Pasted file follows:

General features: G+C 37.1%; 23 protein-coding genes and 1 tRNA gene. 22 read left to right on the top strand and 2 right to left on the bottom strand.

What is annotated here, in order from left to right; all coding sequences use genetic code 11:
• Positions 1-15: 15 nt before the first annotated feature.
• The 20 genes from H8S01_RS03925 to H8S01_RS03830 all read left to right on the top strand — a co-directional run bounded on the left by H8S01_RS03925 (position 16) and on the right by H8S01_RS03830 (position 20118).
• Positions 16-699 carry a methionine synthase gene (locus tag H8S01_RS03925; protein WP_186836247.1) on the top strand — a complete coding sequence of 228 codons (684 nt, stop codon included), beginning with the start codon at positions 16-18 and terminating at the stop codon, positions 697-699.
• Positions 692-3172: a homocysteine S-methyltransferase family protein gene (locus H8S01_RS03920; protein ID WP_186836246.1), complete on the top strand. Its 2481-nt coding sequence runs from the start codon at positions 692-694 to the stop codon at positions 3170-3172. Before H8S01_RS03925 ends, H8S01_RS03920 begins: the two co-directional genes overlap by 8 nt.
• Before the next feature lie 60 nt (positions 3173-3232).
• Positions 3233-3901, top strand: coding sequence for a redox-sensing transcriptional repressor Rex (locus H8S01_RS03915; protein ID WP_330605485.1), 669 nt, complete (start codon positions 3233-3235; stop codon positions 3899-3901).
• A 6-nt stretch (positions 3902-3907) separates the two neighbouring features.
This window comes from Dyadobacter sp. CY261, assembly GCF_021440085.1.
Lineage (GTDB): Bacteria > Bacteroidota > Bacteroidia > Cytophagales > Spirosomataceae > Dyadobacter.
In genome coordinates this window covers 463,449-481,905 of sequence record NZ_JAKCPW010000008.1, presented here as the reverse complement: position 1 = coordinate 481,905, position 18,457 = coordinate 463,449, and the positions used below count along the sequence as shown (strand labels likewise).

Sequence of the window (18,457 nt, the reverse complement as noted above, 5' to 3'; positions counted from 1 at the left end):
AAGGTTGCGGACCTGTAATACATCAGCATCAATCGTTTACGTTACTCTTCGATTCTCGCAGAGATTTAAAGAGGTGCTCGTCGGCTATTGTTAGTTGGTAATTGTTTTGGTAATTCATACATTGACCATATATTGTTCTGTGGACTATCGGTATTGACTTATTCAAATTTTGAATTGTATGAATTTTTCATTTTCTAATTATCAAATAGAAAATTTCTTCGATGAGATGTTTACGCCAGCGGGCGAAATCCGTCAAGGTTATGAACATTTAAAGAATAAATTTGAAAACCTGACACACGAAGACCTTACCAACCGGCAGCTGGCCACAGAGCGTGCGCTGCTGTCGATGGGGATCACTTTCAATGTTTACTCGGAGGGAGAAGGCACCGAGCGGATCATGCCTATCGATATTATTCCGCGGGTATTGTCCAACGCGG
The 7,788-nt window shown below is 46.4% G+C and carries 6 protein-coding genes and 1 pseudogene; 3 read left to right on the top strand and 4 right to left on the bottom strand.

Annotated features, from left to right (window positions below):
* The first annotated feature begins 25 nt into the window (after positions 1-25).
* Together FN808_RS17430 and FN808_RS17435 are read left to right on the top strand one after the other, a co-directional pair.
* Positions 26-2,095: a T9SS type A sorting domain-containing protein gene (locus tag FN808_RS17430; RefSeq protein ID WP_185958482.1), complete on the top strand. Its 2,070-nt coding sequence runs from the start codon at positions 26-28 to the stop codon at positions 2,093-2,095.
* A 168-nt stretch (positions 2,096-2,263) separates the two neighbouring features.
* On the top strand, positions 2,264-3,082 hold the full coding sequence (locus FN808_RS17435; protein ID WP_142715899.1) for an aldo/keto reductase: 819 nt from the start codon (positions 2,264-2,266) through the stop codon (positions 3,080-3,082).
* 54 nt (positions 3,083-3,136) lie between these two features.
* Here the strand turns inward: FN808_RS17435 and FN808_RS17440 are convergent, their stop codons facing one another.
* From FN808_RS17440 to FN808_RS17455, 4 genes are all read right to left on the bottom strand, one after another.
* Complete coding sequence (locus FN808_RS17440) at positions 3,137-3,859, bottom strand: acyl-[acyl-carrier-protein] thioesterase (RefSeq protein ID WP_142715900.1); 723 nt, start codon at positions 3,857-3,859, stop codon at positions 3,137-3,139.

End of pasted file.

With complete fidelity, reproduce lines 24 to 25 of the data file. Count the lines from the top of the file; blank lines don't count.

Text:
* From FN808_RS17440 to FN808_RS17455, 4 genes are all read right to left on the bottom strand, one after another.
* Complete coding sequence (locus FN808_RS17440) at positions 3,137-3,859, bottom strand: acyl-[acyl-carrier-protein] thioesterase (RefSeq protein ID WP_142715900.1); 723 nt, start codon at positions 3,857-3,859, stop codon at positions 3,137-3,139.